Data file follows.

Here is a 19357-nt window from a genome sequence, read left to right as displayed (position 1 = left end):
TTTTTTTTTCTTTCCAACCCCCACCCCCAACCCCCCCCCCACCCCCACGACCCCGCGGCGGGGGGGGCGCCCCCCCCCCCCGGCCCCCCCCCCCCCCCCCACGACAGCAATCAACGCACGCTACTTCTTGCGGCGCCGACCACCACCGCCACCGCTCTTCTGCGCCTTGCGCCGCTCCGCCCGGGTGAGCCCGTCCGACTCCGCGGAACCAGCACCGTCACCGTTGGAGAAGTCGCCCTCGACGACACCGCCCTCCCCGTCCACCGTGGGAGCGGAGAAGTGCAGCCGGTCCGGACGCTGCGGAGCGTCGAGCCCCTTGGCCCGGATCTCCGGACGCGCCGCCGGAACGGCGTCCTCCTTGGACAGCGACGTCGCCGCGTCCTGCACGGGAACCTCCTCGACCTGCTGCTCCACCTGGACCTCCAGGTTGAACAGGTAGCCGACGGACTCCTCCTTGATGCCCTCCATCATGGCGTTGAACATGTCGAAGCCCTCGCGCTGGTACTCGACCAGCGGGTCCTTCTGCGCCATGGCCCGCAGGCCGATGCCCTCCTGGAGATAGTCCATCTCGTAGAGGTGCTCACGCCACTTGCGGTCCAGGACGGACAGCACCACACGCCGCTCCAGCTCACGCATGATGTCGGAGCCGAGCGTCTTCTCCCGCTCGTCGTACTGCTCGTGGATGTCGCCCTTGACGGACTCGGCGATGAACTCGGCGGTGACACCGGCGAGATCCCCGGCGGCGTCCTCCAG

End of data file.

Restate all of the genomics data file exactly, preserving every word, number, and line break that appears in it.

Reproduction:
Here is a 19357-nt window from a genome sequence, read left to right as displayed (position 1 = left end):
TTTTTTTTTCTTTCCAACCCCCACCCCCAACCCCCCCCCCACCCCCACGACCCCGCGGCGGGGGGGGCGCCCCCCCCCCCCGGCCCCCCCCCCCCCCCCCACGACAGCAATCAACGCACGCTACTTCTTGCGGCGCCGACCACCACCGCCACCGCTCTTCTGCGCCTTGCGCCGCTCCGCCCGGGTGAGCCCGTCCGACTCCGCGGAACCAGCACCGTCACCGTTGGAGAAGTCGCCCTCGACGACACCGCCCTCCCCGTCCACCGTGGGAGCGGAGAAGTGCAGCCGGTCCGGACGCTGCGGAGCGTCGAGCCCCTTGGCCCGGATCTCCGGACGCGCCGCCGGAACGGCGTCCTCCTTGGACAGCGACGTCGCCGCGTCCTGCACGGGAACCTCCTCGACCTGCTGCTCCACCTGGACCTCCAGGTTGAACAGGTAGCCGACGGACTCCTCCTTGATGCCCTCCATCATGGCGTTGAACATGTCGAAGCCCTCGCGCTGGTACTCGACCAGCGGGTCCTTCTGCGCCATGGCCCGCAGGCCGATGCCCTCCTGGAGATAGTCCATCTCGTAGAGGTGCTCACGCCACTTGCGGTCCAGGACGGACAGCACCACACGCCGCTCCAGCTCACGCATGATGTCGGAGCCGAGCGTCTTCTCCCGCTCGTCGTACTGCTCGTGGATGTCGCCCTTGACGGACTCGGCGATGAACTCGGCGGTGACACCGGCGAGATCCCCGGCGGCGTCCTCCAG